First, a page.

According to a study in the Journal of Food Composition and Analysis, pin cherries contain higher levels of beneficial polyphenols and anthocyanins compared to cultivated sweet and tart cherries.1 These plant compounds give cherries their bright red color while acting as antioxidants in the body.
Another analysis found that black cherries have very high ORAC values, a measure of antioxidant activity. In fact, black cherries measured over 14,000 micromoles TE per 100 grams – more than triple the ORAC of cultivated sweet cherries!2
So if you come across a bountiful black cherry tree on a hike, it may be worth gathering some to reap the antioxidant benefits. Just be absolutely certain of the identification first since black cherries can also be toxic when misidentified.
Nutrition facts for wild cherries
The exact nutrition profile can vary based on the specific wild cherry species. But here is a general nutrition comparison of wild cherries vs. raw sweet cherries per 1 cup serving (154g):3,4
|Nutrient||Wild cherries||Cultivated cherries|
As you can see, wild cherries tend to be higher in fiber, vitamin A, manganese and potassium compared to cultivated varieties. The significant fiber and nutrient density make them a nutritious wild edible when you can find them.
Potential health benefits of wild cherries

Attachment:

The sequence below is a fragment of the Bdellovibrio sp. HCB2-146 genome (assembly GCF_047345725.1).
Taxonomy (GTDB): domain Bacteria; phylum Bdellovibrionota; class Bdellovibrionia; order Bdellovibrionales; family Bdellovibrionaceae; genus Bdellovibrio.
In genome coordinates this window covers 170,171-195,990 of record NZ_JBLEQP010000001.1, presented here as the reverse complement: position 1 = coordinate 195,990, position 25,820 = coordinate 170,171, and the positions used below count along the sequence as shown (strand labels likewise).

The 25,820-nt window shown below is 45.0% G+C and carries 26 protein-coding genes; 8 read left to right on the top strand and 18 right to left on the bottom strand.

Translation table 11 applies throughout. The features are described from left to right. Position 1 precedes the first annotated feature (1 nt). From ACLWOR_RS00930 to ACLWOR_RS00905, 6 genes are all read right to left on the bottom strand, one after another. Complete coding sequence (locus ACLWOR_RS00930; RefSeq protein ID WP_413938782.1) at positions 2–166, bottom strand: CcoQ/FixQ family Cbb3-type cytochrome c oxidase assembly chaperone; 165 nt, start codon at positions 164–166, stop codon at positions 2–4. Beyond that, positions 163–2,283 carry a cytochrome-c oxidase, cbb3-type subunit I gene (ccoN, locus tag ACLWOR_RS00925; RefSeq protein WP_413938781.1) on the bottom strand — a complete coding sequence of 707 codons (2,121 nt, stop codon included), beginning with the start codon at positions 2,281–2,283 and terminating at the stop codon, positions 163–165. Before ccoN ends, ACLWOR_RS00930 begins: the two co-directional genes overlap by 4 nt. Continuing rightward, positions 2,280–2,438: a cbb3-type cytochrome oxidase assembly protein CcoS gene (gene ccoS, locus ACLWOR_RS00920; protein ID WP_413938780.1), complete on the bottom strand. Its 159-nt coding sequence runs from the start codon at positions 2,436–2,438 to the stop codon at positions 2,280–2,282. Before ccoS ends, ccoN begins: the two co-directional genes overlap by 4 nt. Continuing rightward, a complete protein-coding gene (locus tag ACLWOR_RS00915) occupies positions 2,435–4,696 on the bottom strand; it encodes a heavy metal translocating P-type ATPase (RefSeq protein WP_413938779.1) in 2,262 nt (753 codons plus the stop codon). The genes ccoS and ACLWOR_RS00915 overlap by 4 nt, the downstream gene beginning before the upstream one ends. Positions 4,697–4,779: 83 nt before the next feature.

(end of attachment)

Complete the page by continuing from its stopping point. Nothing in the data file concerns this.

Here are some of the top evidence-based health benefits associated with different wild cherry species:
Many wild cherries are packed with anthocyanins and other antioxidant compounds. Research shows that eating antioxidant-rich foods can help reduce cellular damage and lower inflammation.5,6
Animal and test tube studies reveal that black cherry extract may help control blood sugar levels. The anthocyanin cyanidin-3-glucoside is believed to be the key bioactive component providing these anti-diabetic effects.7,8
The powerful antioxidants in wild cherries may help protect against cancer development and tumor growth. Cell studies demonstrate that wild cherry extracts inhibit the growth of certain colon, lung and breast cancer cell lines.9,10
Some early research indicates that consuming cherry juice daily can boost memory, attention span and other cognitive measures in older adults with mild cognitive impairment.11 Wild cherries may offer similar brain health benefits.
However, most current research is based on juice or extract rather than whole wild cherries. More studies are needed on the specific effects of simply eating wild cherries as a fruit.
Foraging tips and precautions
Here are some important tips to keep in mind when looking to harvest wild cherries:
– Be 100% certain of the identification. When in doubt, remember “when in nature, don’t eat!” Compare to pictures and descriptions from multiple sources.
– Avoid roadsides or areas bordering industrial parks or farms. These plants may be contaminated with car exhaust, chemicals or pesticides.
– Don’t harvest more than you plan to use. Picking fruits promotes plant growth and a healthy ecosystem. But take only as much as realistically needed.